b Training materials: worksheets, procedure and policy guidelines, legal forms
c Educational materials: lessons, educational materials, workbooks
d Curriculum and online courses

Information and Resource Networking
Philosophy: The primary objective is to utilize a team effort in order to share resources, gain insight, enable programs to work effectively, and to train local and regional personnel. Sustainability is emphasized, as well as the development of productive linkages.

-Step 1- Directory of microfinance institutions
The directory provides online information for individual who often have difficulty locating information. It should be made available in English as well as the language of the country.

-a- Provide address, overview of services
-b- List key contacts
-c- List of loan products, services, support
-d- One-paragraph overview of the economy and communities served
-e- Overview of growth areas / challenges

-Step 2- Set Up Virtual Libraries
Virtual libraries allow the sharing of valuable information. Ideally, the interface for uploading will allow qualified individuals to classify the article and upload it onto the correct directory on the server.

-a- Develop a classification scheme, or numbering / filing protocols
-b- Organize existing white papers, technical manuals, documents, online journals, etc. within the classification scheme developed earlier
-c- Create a portal page with site map
-d- Develop protocols for meta-tags and links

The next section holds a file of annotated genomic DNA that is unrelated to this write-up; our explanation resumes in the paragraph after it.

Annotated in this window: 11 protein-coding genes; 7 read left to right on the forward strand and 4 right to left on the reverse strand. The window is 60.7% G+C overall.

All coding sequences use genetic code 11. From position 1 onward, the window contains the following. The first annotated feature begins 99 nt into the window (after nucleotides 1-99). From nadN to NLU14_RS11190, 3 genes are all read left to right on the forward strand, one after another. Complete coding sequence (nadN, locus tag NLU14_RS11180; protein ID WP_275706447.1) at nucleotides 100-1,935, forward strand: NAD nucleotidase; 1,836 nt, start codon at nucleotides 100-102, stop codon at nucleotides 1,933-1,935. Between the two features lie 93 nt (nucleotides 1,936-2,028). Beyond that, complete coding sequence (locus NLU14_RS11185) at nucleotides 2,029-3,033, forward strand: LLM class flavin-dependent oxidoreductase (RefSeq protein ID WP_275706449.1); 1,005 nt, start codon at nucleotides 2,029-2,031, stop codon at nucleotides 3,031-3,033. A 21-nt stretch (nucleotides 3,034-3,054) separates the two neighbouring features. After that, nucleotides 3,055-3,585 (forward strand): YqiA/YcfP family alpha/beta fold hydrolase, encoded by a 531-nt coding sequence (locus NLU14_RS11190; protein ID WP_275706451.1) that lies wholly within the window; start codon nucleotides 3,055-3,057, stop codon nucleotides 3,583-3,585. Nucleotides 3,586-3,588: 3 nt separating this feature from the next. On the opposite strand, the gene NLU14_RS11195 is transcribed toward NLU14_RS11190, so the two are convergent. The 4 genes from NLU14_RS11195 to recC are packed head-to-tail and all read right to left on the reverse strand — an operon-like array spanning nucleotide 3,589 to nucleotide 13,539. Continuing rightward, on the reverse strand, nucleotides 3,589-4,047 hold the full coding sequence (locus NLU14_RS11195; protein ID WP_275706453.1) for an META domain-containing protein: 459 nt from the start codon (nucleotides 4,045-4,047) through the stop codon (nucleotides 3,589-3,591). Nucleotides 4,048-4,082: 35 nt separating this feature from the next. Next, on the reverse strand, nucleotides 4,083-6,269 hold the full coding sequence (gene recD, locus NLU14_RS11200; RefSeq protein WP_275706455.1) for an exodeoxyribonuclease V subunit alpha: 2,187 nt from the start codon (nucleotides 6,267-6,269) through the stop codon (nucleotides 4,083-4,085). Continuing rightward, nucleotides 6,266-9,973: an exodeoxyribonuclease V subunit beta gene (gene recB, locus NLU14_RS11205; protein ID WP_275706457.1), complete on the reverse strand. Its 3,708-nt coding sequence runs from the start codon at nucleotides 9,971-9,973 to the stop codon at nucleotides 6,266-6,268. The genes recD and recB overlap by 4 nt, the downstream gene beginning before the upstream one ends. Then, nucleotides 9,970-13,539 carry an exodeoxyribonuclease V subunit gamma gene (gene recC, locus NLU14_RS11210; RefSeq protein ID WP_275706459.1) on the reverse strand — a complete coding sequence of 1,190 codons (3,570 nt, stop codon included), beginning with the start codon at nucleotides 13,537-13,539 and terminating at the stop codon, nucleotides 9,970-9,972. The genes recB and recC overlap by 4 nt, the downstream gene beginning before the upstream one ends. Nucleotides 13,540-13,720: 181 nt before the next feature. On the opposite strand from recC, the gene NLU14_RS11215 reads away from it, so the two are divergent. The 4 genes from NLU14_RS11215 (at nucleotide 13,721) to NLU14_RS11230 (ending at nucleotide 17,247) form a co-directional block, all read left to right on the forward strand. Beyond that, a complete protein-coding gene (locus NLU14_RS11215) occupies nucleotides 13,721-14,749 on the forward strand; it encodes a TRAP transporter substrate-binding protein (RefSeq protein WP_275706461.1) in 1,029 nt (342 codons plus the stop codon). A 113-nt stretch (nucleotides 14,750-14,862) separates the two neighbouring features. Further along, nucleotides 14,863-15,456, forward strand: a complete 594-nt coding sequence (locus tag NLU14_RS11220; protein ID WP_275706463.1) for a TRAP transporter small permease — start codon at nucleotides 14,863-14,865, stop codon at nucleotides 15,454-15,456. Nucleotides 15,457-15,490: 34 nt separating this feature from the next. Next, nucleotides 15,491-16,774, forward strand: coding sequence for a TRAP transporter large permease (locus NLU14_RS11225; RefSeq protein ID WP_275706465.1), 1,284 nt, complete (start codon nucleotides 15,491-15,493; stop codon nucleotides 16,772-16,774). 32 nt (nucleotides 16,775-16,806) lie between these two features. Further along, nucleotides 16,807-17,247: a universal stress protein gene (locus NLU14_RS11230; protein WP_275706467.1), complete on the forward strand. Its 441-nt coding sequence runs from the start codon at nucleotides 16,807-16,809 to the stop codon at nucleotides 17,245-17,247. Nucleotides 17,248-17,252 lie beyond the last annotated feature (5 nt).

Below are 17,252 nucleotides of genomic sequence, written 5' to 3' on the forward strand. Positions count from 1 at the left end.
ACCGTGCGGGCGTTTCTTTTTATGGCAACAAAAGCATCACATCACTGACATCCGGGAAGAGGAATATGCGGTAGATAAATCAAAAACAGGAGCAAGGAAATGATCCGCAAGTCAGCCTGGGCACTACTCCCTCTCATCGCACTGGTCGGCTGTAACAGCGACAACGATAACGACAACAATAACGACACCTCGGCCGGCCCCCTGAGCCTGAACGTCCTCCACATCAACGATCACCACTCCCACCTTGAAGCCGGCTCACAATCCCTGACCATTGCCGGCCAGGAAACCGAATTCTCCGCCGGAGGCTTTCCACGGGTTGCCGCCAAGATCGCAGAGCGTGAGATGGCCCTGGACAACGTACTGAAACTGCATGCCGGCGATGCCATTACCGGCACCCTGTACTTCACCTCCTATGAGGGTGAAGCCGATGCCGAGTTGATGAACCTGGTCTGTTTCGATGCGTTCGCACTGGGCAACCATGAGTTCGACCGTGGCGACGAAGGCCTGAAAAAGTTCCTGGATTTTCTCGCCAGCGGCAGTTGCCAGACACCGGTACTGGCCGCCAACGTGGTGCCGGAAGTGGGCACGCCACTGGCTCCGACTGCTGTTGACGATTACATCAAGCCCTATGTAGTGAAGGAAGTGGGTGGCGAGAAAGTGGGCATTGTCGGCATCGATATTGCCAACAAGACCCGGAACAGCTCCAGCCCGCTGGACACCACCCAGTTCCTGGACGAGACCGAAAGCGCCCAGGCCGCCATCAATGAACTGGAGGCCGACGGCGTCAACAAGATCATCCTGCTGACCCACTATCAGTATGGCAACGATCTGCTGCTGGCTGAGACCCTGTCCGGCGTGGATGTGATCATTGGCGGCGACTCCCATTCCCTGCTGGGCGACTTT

-e- Determine which directories and files are to be password protected
-f- Develop "lite" versions of information to be made available for free
-g- Create forms and templates to be used in training and in the administration of loans. Examples include loan worksheets, loan flowcharts, secrets to successful lending and borrowing, borrower's handbook.

-Step 3- Weblogs
The weblogs are intended for the individuals at the individual microfinance institutions to stay in touch with each other, and to communicate with the virtual interns.

-a- Administrator selected for weblog
-b- Categories of topics selected
-c- Links to other blogs
-d- RSS feeds established
-e- Contributors selected to write weekly updates and provide information releases on new developments

-Step 4- Microfinance Institution Cooperation and Collaboration Task Force
By establishing a task force, concrete projects can be identified and implemented. Ideally, the participants will make a commitment that virtual internship lead to ongoing cooperation.

-a- Select participants from regional centers and mentoring university
-b- Define responsibilities and identify achievable goals
-c- Set deadlines
-d- Develop tactics, with an action plan and concrete steps - assign individuals to complete the tasks

-Step 5- Training and Education
The transfer of skills, knowledge, and philosophy is not possible without a robust training solution. It is not economical without utilizing online resources.

-a- Onsite training with access to distance expert who responds to specific issues, provides customized guidance
-b- Online / distance training
-c- Hybrid solution, with materials and curriculum downloaded from the internet with facilitators onsite
-d- Distance consultants provide feedback via chat and e-mail during the onsite part of the training.

First published in xplanazine.